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Hyacinth Fire (1989)

Black and White / Color

40 min


Featuring: Steven Griffith and Carl Johengen

Original text from poems by Robert Duncan, with permission from the estate of Robert Duncan

Score: by Douglas Cohen

Performed by Buffalo New Music Ensemble

Piano: Michael McCandless

Oboe/English Horn: Paul Schlossman

Percussion: Robert Schulz

Narration:Rodney Sharman

Digital transfer by Gordon Nelson, The George Eastman Museum, Rochester NY, USA

Witnesses point how we, in our passion, fast as foxes,
Caught and devoured and scattered the flesh
Of our common body; accuse us of cruelties in nature
And blood.  And now it is winter.
I, too, remember how fiercely, relentlessly,
Drive we the blind split between us. I rise
In the night and hunt in the streets
That are emptied, suddenly vast
And filled with the dreary remain
Of past obsessions. 

  – From Witnesses by Robert Duncan

AIDS is a marker for the gay community; it has changed us forever. It is now difficult to remember a time before. When I created this film, it was a time of great confusion, my boyfriend had died two years earlier, and I was not dealing with my precarious position. This film responds to those days of confusion, fear, and acceptance. Hyacinth Fire is a response film to Brose's 1986 film An Individual Desires Solution.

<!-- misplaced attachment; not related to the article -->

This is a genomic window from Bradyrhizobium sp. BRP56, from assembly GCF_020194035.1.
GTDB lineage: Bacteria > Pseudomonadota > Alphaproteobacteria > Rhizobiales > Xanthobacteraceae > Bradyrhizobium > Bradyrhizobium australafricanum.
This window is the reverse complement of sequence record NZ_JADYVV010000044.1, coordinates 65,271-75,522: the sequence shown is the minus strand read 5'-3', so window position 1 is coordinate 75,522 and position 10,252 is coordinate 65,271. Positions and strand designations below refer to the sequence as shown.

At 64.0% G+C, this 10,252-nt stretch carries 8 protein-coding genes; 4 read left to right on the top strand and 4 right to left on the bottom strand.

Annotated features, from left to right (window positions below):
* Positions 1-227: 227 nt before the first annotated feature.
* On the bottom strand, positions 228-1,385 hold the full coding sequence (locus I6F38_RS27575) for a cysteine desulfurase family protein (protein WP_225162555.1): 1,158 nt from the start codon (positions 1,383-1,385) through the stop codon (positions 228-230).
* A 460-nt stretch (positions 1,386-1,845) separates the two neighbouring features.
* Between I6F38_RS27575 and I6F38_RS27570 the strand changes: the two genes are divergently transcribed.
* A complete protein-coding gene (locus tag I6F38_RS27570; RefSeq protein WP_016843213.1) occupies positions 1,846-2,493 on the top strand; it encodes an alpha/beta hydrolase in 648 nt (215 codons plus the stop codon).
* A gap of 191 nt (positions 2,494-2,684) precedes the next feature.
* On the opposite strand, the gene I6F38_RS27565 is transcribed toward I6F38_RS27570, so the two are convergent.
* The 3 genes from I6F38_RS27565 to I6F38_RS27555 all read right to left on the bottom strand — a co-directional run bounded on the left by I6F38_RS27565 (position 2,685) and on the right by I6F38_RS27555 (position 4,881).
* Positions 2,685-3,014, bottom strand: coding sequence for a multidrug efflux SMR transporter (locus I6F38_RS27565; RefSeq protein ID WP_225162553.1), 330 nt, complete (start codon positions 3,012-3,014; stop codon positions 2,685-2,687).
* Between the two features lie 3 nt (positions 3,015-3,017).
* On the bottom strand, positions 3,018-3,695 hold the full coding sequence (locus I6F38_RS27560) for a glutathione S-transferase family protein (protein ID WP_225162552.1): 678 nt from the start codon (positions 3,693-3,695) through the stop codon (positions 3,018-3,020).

Time is dissolved; history is once again our mirror. The past is our future. The continuous stutter of remaking ourselves. To be born again and yet again renewed and destroyed. All timelines are frozen and crystallized into reflective images. This is the nature of the film Hyacinth Fire. Images are compressed and isolated. They pass very slowly and create their own world void of time and place. It is an inner world of mystery, longing, confusion, and fear. The images reoccur, dissolve, and are superimposed with slight variations. With the sound composition and text, I’ve attempted to create an atmosphere where the viewer has time to explore the images, make connections within themselves, and question their feelings.

There are phobic visions and a multiplicity of meanings in Duncan’s poetry that transforms into new metaphors when viewed in the context of gay male consciousness during this time of AIDS. The title refers to the Greek myth of Hyacinthus, who was Apollo’s mortal male lover whom he accidentally killed, and from the blood of Hyacinthus, the hyacinth grows. This myth is an apt metaphor for the AIDS crisis and its effect on gay men.


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